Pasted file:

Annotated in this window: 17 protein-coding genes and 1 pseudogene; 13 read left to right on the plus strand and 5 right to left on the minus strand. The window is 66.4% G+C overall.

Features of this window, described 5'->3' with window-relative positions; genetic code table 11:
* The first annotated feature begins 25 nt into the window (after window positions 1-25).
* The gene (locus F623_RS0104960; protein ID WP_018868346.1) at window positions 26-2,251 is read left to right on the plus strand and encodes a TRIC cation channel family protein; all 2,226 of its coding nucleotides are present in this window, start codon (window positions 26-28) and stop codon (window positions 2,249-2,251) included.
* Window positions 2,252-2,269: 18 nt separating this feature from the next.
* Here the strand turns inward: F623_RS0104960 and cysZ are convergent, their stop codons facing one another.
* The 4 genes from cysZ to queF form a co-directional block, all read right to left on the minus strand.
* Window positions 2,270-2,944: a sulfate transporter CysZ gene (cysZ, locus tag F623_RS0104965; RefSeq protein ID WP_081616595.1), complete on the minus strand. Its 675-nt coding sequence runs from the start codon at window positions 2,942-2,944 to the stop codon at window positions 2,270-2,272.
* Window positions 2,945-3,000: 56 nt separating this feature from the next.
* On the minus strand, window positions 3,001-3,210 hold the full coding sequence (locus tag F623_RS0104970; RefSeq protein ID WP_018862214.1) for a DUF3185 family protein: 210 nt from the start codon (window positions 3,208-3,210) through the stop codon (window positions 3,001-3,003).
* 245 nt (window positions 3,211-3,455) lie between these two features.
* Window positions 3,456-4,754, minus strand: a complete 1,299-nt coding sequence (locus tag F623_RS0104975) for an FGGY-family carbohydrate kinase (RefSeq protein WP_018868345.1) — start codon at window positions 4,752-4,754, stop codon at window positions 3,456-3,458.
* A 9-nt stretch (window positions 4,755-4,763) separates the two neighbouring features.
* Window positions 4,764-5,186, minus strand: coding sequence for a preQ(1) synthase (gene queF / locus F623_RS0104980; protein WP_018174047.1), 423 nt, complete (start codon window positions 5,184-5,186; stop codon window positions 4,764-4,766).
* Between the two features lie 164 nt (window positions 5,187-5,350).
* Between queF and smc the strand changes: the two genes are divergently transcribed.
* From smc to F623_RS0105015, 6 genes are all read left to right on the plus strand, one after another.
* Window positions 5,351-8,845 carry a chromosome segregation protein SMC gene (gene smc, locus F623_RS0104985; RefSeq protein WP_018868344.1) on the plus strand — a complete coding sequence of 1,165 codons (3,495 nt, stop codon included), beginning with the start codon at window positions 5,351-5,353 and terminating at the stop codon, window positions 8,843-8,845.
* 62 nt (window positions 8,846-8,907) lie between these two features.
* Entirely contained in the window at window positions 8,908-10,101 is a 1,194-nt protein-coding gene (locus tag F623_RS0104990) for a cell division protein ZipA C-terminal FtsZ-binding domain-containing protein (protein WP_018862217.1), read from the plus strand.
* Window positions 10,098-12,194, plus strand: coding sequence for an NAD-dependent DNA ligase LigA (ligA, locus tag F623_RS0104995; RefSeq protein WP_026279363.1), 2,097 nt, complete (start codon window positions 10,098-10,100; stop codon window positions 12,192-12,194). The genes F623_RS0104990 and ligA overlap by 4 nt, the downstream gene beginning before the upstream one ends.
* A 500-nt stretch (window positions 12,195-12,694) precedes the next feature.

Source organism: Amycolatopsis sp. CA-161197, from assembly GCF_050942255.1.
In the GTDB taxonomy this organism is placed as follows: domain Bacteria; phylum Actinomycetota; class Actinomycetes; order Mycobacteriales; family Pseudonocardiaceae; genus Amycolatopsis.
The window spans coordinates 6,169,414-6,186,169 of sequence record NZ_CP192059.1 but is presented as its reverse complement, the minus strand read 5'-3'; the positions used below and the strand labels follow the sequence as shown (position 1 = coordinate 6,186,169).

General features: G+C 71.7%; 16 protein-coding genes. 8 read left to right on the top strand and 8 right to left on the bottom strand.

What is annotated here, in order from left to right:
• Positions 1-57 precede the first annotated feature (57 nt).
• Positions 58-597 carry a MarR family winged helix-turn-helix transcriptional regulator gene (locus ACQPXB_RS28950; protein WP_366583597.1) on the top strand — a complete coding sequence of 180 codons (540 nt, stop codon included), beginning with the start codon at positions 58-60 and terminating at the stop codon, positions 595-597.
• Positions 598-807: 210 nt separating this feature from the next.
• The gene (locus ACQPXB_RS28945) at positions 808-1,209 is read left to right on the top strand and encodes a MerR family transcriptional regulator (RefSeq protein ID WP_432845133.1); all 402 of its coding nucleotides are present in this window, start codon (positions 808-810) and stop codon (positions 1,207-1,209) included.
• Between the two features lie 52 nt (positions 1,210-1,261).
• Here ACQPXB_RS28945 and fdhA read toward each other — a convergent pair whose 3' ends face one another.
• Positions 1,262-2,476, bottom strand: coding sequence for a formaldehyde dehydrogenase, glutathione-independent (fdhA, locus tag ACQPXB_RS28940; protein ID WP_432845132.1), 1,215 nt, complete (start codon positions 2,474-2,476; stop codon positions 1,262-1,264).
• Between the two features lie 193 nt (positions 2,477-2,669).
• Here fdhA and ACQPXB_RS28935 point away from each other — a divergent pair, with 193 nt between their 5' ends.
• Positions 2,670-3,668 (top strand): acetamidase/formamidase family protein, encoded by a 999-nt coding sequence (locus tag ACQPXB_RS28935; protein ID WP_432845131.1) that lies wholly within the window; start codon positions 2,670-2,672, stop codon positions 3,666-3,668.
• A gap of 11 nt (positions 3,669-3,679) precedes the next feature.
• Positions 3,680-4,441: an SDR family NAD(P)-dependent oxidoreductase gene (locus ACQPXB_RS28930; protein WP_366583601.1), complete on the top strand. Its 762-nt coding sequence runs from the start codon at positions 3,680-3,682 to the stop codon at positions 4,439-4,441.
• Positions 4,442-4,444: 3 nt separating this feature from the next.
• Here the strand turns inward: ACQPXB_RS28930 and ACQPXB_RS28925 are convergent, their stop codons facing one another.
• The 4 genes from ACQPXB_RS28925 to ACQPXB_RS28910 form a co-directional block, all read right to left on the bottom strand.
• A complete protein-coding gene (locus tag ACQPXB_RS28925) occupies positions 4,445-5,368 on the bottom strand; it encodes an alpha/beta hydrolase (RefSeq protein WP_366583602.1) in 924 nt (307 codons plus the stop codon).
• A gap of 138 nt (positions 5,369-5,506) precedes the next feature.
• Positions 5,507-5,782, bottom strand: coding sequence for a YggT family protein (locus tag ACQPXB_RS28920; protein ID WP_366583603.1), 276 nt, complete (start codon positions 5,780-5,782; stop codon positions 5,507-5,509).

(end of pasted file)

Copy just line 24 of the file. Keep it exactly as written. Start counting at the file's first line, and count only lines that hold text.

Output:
In the GTDB taxonomy this organism is placed as follows: domain Bacteria; phylum Actinomycetota; class Actinomycetes; order Mycobacteriales; family Pseudonocardiaceae; genus Amycolatopsis.